Many people are surprised to find out that high tech behemoth Apple Inc. has three founders. Everyone knows about world famous billionaires the late Steven Jobs and Steve Wozniak. But who was the third founder?

Apple’s third founder was a man named Ronald Gerald Wayne. Wayne was born May 17th,1934. He worked, without any particular distinction, in the electronics industry. Wayne co-founded Apple Inc., along with Steve Wozniak and Steve Jobs, both of whom were considerably younger than him. Wayne provided management services for the new company.

Three months after Apple’s inception, Wayne sold his 10% share of the now gigantic $900 billion plus U.S. corporation for a mere $800! Wayne later accepted $1,500 to forfeit any claim against Apple. Today, Wayne’s 10% stake in Apple would be worth about $90 billion!

Here are three life lessons from Wayne:

1. Be Patient

Wayne was clearly impatient with the company he helped found. He was uncertain about its future. Wayne was also reportedly upset by past entrepreneurial failures. Only Wayne knows how much he needed the $800 he initially received from selling his share of Apple. However, it seems likely he could have gotten by without it for awhile. The first lesson, from Wayne, is to be patient. Past failures need not predict our future.

2. Respect the Power of Doing Nothing

Quite often doing nothing is the best course of action. Our culture is obsessed with action; constantly doing things. However, not all action is productive. Not all action gets us closer to where we want to be. Sometimes, we sabotage ourselves with unnecessary action. As Wayne did. Had Wayne simply done nothing, after co-founding Apple, he would be much richer today than Oprah Winfrey and Paul McCartney combined.

3. Some People Aren’t Cut Out For the Limelight

Wayne had at least one other notable experience with untimely selling. He sold an original Apple contract, he’d created, to an autograph collector for $500. The collector later sold it at auction for $1.6 million. Wayne was apparently plagued by financial problems throughout his adult life. Yet he insists he did not regret his decision to leave Apple.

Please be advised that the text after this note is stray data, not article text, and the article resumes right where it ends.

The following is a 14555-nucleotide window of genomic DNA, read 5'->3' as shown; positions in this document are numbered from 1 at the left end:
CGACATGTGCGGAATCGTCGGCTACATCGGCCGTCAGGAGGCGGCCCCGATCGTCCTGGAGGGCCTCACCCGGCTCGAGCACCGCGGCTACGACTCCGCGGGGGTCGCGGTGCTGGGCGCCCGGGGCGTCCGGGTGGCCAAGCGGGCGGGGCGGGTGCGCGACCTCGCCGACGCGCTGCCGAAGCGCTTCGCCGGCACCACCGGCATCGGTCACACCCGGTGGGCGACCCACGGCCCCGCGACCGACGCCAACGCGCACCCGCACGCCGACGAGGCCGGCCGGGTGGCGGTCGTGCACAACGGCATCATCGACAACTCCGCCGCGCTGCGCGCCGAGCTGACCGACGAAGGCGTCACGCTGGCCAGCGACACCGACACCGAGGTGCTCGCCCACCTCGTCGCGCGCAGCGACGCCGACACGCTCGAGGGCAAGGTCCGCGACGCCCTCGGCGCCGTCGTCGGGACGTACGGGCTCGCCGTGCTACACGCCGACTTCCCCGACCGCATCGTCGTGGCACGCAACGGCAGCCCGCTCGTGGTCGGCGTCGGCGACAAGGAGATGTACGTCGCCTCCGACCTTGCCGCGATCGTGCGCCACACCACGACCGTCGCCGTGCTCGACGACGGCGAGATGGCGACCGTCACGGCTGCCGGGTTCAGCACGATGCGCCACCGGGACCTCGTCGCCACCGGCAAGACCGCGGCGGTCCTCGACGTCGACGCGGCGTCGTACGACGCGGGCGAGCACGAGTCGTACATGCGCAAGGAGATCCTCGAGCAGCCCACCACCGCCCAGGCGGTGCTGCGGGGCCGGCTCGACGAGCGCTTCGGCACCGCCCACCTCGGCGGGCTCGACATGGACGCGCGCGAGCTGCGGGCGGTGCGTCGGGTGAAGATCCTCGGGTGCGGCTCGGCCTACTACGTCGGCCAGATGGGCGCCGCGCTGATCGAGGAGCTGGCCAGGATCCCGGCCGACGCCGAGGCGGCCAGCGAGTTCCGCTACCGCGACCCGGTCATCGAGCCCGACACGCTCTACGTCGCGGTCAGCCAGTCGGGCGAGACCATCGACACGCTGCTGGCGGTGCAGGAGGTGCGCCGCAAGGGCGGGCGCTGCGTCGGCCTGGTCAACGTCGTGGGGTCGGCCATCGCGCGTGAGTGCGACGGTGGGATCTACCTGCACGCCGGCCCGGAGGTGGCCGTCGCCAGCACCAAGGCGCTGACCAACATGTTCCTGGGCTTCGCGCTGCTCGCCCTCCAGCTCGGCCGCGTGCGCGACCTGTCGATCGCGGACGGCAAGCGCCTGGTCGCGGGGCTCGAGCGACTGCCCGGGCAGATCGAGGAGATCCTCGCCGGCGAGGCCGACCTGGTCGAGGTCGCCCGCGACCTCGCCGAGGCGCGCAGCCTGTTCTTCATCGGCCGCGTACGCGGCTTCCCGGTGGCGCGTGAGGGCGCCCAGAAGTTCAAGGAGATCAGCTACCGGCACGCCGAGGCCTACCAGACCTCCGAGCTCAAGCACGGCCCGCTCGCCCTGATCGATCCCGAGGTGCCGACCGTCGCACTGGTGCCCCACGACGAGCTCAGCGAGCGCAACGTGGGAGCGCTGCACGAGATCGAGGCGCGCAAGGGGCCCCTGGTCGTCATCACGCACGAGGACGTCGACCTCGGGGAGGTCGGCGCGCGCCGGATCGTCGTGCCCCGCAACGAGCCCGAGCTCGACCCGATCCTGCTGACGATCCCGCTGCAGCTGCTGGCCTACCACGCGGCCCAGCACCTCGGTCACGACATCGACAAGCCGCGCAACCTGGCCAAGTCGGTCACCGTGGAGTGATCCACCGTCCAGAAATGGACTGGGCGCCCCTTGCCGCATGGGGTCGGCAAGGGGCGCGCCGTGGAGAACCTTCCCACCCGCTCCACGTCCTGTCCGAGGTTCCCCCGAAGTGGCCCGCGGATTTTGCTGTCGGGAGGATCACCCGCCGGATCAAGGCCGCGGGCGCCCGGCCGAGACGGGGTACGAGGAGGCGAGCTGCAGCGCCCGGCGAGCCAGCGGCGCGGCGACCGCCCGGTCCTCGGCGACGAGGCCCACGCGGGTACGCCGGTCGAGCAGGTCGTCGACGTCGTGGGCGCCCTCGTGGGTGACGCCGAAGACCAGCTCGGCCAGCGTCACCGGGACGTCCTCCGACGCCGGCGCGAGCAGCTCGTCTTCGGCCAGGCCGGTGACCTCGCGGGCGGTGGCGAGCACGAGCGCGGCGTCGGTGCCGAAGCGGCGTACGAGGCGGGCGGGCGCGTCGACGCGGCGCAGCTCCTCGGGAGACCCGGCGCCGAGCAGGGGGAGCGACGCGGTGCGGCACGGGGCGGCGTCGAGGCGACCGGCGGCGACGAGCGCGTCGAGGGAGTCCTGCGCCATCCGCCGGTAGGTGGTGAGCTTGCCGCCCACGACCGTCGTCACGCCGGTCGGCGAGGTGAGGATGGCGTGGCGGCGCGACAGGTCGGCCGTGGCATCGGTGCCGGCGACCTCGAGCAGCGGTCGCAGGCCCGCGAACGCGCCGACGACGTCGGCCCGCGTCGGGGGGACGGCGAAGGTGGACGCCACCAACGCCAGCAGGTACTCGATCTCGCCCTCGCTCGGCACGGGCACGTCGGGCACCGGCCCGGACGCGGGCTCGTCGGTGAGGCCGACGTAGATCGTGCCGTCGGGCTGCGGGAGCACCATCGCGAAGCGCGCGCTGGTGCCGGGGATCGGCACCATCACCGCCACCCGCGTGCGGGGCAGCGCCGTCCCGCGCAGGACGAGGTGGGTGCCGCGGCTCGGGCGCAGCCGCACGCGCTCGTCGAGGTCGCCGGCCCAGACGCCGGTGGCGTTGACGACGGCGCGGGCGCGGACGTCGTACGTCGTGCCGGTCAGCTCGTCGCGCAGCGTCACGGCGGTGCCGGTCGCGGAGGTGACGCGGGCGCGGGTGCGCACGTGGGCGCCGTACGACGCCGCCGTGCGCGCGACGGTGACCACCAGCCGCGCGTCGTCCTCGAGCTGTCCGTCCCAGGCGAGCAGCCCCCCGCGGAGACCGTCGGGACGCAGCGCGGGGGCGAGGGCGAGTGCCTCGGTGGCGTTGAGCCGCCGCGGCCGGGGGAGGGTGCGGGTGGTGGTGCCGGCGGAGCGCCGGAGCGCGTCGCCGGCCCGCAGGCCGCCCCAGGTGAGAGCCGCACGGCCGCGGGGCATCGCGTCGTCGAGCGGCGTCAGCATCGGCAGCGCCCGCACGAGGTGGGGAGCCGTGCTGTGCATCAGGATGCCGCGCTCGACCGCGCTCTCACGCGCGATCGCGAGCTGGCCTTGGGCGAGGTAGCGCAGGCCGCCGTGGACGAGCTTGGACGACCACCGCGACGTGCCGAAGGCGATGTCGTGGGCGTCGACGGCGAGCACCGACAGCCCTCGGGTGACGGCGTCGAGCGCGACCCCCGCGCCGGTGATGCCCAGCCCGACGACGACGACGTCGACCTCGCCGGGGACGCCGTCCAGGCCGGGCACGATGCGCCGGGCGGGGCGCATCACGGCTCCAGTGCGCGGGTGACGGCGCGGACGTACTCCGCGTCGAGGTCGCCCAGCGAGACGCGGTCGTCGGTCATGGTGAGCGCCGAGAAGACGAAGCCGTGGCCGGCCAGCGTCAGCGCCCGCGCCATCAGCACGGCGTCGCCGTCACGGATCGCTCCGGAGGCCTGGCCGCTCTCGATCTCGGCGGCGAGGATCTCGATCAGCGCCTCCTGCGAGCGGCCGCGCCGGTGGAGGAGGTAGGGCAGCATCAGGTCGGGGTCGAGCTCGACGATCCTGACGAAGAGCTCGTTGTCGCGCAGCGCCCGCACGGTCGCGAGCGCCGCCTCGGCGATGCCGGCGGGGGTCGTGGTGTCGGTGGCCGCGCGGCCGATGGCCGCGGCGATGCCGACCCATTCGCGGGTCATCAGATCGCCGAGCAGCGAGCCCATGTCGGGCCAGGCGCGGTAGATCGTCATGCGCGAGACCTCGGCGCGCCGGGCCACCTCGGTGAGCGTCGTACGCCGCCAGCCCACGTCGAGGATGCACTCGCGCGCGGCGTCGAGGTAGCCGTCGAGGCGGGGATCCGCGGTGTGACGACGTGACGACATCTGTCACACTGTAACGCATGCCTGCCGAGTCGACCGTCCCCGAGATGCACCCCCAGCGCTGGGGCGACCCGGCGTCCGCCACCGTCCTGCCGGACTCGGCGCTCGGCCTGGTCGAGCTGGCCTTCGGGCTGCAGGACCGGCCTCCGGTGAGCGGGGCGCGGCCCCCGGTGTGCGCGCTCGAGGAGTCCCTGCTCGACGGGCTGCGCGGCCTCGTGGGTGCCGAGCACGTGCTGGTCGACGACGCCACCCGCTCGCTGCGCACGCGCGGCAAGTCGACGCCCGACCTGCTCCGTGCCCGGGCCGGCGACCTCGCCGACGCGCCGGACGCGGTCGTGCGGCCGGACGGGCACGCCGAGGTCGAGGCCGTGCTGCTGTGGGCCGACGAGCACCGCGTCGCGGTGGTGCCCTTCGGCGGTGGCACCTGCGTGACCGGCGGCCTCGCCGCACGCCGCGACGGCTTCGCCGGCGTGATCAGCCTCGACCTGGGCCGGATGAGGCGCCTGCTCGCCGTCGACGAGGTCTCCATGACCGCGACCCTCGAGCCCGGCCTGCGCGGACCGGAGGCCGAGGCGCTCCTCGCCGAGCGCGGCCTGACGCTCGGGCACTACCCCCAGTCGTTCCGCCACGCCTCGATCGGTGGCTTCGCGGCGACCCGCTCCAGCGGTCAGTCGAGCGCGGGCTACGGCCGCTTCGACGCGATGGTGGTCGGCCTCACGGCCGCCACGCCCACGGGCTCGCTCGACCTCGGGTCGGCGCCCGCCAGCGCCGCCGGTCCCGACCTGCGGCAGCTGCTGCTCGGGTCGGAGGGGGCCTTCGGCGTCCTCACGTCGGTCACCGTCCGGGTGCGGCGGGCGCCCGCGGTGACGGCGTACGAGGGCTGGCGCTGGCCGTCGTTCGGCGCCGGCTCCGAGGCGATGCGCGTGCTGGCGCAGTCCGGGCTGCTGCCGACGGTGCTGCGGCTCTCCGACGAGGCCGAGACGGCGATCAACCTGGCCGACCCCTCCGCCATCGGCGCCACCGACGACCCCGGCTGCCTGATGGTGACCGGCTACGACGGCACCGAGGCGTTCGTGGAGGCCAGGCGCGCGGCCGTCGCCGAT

This is how Wayne explains his decision. “I was 40 and these kids (Jobs and Wozniak) were in their 20s. They were whirlwinds – it was like having a tiger by the tail. If I’d stayed with Apple I probably would have wound up the richest man in the cemetery”.

Perhaps Wayne is correct. Some people (perhaps many people) are happier avoiding the limelight.

Entrepreneurs need to always remember to be customer focussed. Not product and service focussed. Products and services are not the essence of business. Relationships with customers are. Check out this enlightening video on the topic.

http://www.entrepreneur.com/video/246664

Check out this simple guide on the 5 best ways to raise capital. Usually, the simplest way is the best way. Not only for raising money. For everything.

Bill Gates’ recommendations are always worth listening to. Check out 10 books he wants you to read.

http://www.lifehack.org/articles/productivity/10-books-that-bill-gates-wants-you-read-become-successful-him.html

Most of these suggestions are easy to implement and make a lot of sense.

http://www.socialmediaexaminer.com/transform-linkedin-profile/

Check out these great productivity lessons from successful young entrepreneurs. Chances are you can use a few of them. I sure can. Small positive changes here and there add up to major improvements.

http://www.lifehack.org/articles/productivity/incredible-productivity-advice-given-21-successful-young-entrepreneurs.html

Scott Ginsberg is one of the most approachable people around. Partly because he has been wearing a name tag every day for years. Apparently, even when he sleeps. His name tag helped him build a six figure income. But there is more to Ginsberg than a name tag. Check out the interview below for more lessons from the “name tag guy”.

It is no secret that telling stories is one of the most powerful forms of communicating. Crucial aspects of our heritage, morals, values, ethos are passed down, from generation to generation, through stories. It is important for us to have a good story. Check out this great little article on how to tell your company’s story. Or your story.

http://www.marketingprofs.com/pics/2012/8651/how-to-tell-your-companys-story-eight-questions-to-get-you-started-slide-show

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Simon Sinek isolates the one thing all great leaders have in common, in this illuminating TED speech. People will not follow us until they understand WHY we do what we do.

Floyd Mayweather Jr., one of the most highly paid athletes in history, earned over $32 million for a fight against Maidana. Maidana, a boxing star in his own right, earned a relatively modest $3 million.

Mayweather explains his financial success as follows:

“You’ve got to be rich at heart first.  You gotta be rich at heart, because you can’t chase the money.  You really can’t chase it.  It’s not about chasing money.  It will come to you if you’re doing what you’re supposed to do.”

The fight clip video below suggests Mayweather may have lost some teeth in the fight, although he won the decision.

http://www.worldboxingnews.net/news/2014/09/16/fight-clip-suggests-maidana-knocked-mayweathers-teeth-out-video.html